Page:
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Alright, this one's interesting. I have a solution, but I don't like it.

The goal is to be able to find a set of lines that start with 3 periods - not an individual line, mind you, but a collection of all the lines in a row that match. For example, here's some matches (each match is separated by a blank line):

...

...hello

...
...hello
...world
...
...wazzup?
...

My solution is as follows:

^\.\.\..*(\n\.\.\..*)*$

It matches all those, so it's what I'm using for now - however, it looks kinda silly to repeat the \.\.\..* pattern. Is there a simpler way?

Please test your regex before submitting it, rather than submit what "should work." For example, I tried the following first:

(^\.\.\..*$)+

which only returned individual lines, even though in my mind it looks like it would do the trick - I guess I just don't understand regex internals. (And no, I didn't need to set any flags to get ^ and $ to match line boundaries, since I'm implementing this in Ruby.)

So I'm not totally sure there's a good answer, but one would be much appreciated - thanks in advance!

share|improve this question
    
you need to specify the language you're using because everyone made a different implementation. .NET? perl? javascript? –  Eric Jul 3 '09 at 21:24
5  
Just to say that I'd probably just use regular code; most languages make it easy to read a file (etc) line-by-line and check that a string starts with a few characters... –  Marc Gravell Jul 3 '09 at 21:25
2  
I'm pretty sure I specified Ruby in there... right? –  Matchu Jul 3 '09 at 21:32
    
Also, due to my particular circumstance, this seems like the best approach. The lines are a part of a text template of sorts (stored in a database - Rails, should have mentioned), so I'm trying to drop in replacement text based on field submitted via HTTP POST. For other areas involving that templating system, like displaying the actual content, I use normal code, but replacement seemed much easier with this route :) –  Matchu Jul 3 '09 at 21:36
    
Matchu: Usually you want to add a tag with the language as well so people can easily see "it's a regex question on ruby" by the tags alone. –  Paolo Bergantino Jul 3 '09 at 21:36

4 Answers 4

up vote 1 down vote accepted

In most regex implementations you can shorten \.\.\. using \.{3} so your solution would turn into \.{3}.*(\n\.{3}.*)*.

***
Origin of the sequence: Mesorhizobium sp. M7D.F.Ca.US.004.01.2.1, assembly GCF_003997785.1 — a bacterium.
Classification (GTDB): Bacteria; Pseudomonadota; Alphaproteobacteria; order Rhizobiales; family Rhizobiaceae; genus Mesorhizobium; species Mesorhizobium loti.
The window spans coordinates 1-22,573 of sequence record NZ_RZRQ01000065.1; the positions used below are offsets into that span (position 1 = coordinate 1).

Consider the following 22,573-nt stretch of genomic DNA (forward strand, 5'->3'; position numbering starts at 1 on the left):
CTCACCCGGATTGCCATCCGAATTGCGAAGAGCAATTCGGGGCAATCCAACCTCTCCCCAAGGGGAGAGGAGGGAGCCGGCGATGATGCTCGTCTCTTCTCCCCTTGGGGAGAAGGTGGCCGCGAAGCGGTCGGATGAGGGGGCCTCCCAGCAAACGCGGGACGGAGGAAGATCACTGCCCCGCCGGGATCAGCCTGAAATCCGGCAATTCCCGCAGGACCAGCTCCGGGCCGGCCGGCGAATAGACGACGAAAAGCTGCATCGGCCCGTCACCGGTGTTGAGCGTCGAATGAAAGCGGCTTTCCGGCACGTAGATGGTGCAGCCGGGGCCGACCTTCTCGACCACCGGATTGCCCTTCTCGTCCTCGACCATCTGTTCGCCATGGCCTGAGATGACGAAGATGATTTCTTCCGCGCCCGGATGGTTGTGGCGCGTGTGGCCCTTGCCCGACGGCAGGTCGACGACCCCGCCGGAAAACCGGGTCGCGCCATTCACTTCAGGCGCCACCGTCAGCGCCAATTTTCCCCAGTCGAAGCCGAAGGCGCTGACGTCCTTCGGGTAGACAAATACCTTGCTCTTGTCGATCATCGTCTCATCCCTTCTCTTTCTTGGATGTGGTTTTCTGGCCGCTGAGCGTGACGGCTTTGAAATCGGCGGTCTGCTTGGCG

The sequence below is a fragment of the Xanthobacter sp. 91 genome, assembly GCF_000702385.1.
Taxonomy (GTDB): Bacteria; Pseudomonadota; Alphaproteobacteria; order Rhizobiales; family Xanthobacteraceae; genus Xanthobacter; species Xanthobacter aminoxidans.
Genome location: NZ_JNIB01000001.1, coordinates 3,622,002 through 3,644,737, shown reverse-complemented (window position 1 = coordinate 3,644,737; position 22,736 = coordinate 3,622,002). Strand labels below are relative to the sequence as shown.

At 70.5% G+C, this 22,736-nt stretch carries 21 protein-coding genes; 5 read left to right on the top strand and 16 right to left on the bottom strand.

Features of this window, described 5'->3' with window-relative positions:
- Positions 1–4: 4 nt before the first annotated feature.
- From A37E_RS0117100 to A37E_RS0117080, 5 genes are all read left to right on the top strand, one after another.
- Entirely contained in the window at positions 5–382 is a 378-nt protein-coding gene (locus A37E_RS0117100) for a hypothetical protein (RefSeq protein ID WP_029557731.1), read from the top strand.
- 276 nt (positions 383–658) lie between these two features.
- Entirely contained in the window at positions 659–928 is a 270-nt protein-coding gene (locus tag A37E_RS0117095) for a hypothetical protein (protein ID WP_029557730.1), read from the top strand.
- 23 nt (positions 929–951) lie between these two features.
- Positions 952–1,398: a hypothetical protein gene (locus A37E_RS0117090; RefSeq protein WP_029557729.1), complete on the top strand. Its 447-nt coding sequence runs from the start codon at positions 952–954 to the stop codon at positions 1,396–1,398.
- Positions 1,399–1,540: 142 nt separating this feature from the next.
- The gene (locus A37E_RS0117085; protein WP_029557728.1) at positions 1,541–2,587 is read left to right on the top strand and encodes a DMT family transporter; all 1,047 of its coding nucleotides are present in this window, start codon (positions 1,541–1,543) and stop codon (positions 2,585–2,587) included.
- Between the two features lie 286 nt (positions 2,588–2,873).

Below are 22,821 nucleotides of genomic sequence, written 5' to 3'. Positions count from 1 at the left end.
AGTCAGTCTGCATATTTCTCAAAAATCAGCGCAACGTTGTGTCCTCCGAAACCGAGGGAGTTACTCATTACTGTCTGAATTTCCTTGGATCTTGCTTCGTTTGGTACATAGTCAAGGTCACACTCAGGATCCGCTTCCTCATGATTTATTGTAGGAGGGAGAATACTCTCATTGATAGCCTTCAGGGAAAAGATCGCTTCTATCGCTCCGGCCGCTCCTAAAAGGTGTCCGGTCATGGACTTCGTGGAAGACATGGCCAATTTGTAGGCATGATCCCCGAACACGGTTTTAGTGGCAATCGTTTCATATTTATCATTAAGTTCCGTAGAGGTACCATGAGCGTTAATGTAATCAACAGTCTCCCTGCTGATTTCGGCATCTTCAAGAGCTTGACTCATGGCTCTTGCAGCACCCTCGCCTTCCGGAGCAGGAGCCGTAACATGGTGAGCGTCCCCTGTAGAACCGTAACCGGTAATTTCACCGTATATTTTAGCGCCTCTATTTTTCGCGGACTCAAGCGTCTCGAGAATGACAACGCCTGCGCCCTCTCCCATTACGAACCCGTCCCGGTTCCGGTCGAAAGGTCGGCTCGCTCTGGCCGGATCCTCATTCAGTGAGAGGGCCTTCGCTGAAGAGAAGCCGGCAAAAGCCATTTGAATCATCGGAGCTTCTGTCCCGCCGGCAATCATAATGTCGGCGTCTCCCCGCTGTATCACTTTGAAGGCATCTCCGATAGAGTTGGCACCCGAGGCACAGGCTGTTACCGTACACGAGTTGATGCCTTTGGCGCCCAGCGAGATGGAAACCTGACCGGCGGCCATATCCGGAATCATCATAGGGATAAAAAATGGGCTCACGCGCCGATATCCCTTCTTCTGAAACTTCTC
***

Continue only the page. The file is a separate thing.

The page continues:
share|improve this answer
    
Seems to even grab empty lines, though =/ : regexpal.com/?flags=m&regex=^%28\n*\.{3}.*%29*%24&input=...if%20all%20the‌​se%20are%20yellow%0A%0A...%0A...they%27re%20part%20of%20the%20same%20match%0A...%‌​0A%0A%0A%0A...which%20isn%27t%20desired%20behavior%20-%20darn! –  Matchu Jul 3 '09 at 21:34
    
But I do appreciate the shortening - that's step one :D –  Matchu Jul 3 '09 at 21:36
    
I hadn't fully grasped your requirements till now, sorry. I can't think of a shorter solution so I edited my answer accordingly. –  Josef Pfleger Jul 3 '09 at 21:59
    
The solution incorrectly matches lines like this: "foo...bar". –  FMc Jul 4 '09 at 16:18
    
Monty's right, there should be a ^ at the very beginning of that regex. –  Alan Moore Jul 4 '09 at 17:49

What you already have is already simple and understandable. Keep in mind that more "clever" RegExps may very well be slower and undoubtedly less readable.

Assuming lines are terminated by a \n:

((^|\n)\.{3}[^\n]*)+

I am not familiar with Ruby, so depending on how it returns matches you might need to "nonmatch" groups:

((?:(?:^|\n)\.{3}[^\n]*)+)
share|improve this answer
    
Excellent point: some benchmarking showed that this more compressed regex performed at about two-thirds the speed. I'm not sure, then, what I do now in regards to this question... I guess I'll just mark the other since it's the only shortening I can really feel comfortable doing - though I'm disappointed there's no "simple" answer. Thanks! –  Matchu Jul 3 '09 at 23:16
^([.]{3}.*$\n?)+

This doesn't really need $ in there.

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What is the $ doing in the middle of the pattern? –  FMc Jul 4 '09 at 16:26
    
'$' matches the end of a line or the end of the whole string. If it's the end of a line, '\n?' consumes the linefeed so matching can continue on the next line. So the '$' in the middle of the regex is pulling its weight, but the one at the end is redundant. –  Alan Moore Jul 4 '09 at 17:31
    
Perhaps I'm missing something, but I think the greediness of regular expressions will ensure that entire lines are consumed, so both $ characters can be removed from the pattern: /^([.]{3}.*\n?)+/ –  FMc Jul 4 '09 at 18:53

You are pretty close to a solution with (^\.\.\..*$)+, but because the + modifier is on the outside of the group, it is getting overwritten each time and you are only left with the last line. Try wrapping it in an outer group: ((^\.\.\..*$)+) and looking at the first submatch and ignoring the inner one.

Combined with the other suggestion: ((^\.{3}.*$)+)

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I say ignore the inner one because you disliked the increased complexity in Borgar's response. You could non-match the inner group to ignore it complete: ((?:^\.{3}.*$)+) –  Alex Barrett Jul 4 '09 at 1:08
    
Fortunately, I'm not concerned with grouping in this case. I don't need submatches. I just need matches that I'm going to replace in order :) So grouping wasn't the issue with that solution. It just wasn't making the right matches at all. –  Matchu Jul 4 '09 at 1:33
    
So, I'm satisfied as it stands. But thanks for the help! –  Matchu Jul 4 '09 at 1:34

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